First Ride: Due to an ongoing illness and Winter, there hasn’t been much riding at all, but I did get a short spin on these. I went with 40psi R/38psi F and found that I maybe will bump the rear pressure up a touch, but again, this was a first ride and I have some “getting to know you” time to put in before I can say too much more. Much like the tubed Nano 40 though, I felt that the rougher/more unpaved the surface, the faster this tire felt to me. That wasn’t a surprise. I did like the way they felt as far as suppleness at these pressures though and that is something better than the tubed Nano 40.

So Far…. Great tubeless performance, but a tad heavy for this size tire. They hold air really well and the Nano 40 TCS seems to roll very smoothly.

Stay tuned for the Checkpoint on these tires where I should have ridden many miles on them and this will give me a better idea on the performance of these tubeless tires.

NOTE: WTB sent over these Nano 40 TCS tires at no cost to RidingGravel.com for test/review. We are not being bribed nor paid for this review and we will strive to give our honest thoughts and opinions throughout.

Discuss and share your questions or thoughts about gravel bikes, gear, events and anything else on the Riding Gravel Forum.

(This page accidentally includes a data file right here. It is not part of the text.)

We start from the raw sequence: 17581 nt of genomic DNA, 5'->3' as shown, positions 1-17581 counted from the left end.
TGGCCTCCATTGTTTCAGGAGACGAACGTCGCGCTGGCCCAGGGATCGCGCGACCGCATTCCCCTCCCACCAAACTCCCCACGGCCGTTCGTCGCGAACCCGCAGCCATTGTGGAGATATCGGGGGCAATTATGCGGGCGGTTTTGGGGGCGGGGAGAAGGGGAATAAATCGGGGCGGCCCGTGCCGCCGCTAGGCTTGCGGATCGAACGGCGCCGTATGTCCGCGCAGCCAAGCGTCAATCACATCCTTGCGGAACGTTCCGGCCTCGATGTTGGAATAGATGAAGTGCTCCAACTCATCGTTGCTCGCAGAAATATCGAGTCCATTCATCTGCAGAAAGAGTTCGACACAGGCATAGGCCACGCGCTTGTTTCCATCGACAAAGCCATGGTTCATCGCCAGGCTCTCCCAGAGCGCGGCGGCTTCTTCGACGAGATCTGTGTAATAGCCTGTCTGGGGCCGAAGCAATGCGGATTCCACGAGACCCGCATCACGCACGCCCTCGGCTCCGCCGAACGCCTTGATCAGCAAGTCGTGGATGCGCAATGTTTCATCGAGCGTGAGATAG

Author: Guitar Ted

Guitar Ted hails from Iowa. Home of over 70,000 miles of gravel and back roads. An inaugural member of the Gravel Cycling Hall of Fame and Co-creator of Trans Iowa in late 2004- Guitar Ted has been at the forefront of the growth of gravel events and riding since then. Creator of Gravel Grinder News in 2008, he produced the premier calendar of gravel and back road events. GT joined forces with Riding Gravel in late 2014.

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13 thoughts on “WTB Nano 40 TCS Tires: Getting Rolling

  1. Very happy to see this review – I’ve been curious about this tire. How likely is it to go on a Stan’s rim, would you say? Any chance you could give it a try?

    1. Tim- This question has come up several times since these tires have been announced, so I’ll likely add a statement in the next update concerning this. Stan’s rims have to be viewed for what their intended use is- that is converting non-tubeless tires to tubeless use. The bead diameters of various folding and wire bead tires are variable enough that Stan’s had to utilize a design with ever so slightly bigger diameters and special bead seat to accommodate that.

      Now- with many tubeless tire designs, manufacturers are either (a) actually designing to UST bead interface standards or (b) doing something very close to those dimensions. Typically those bead dimensions hold to tighter tolerances and are actually ever so slightly smaller in diameter in comparison to standard folding bead and wire bead tires.

      So, you have Stan’s rims on one end of the tolerance spectrum and UST tires and their imitators on the other end. An attempt at mixing Stan’s rims and tubeless ready tires as described above generally results in a tire that is incapable of being mounted by hand, or in some cases, at all without damaging the rims or tires.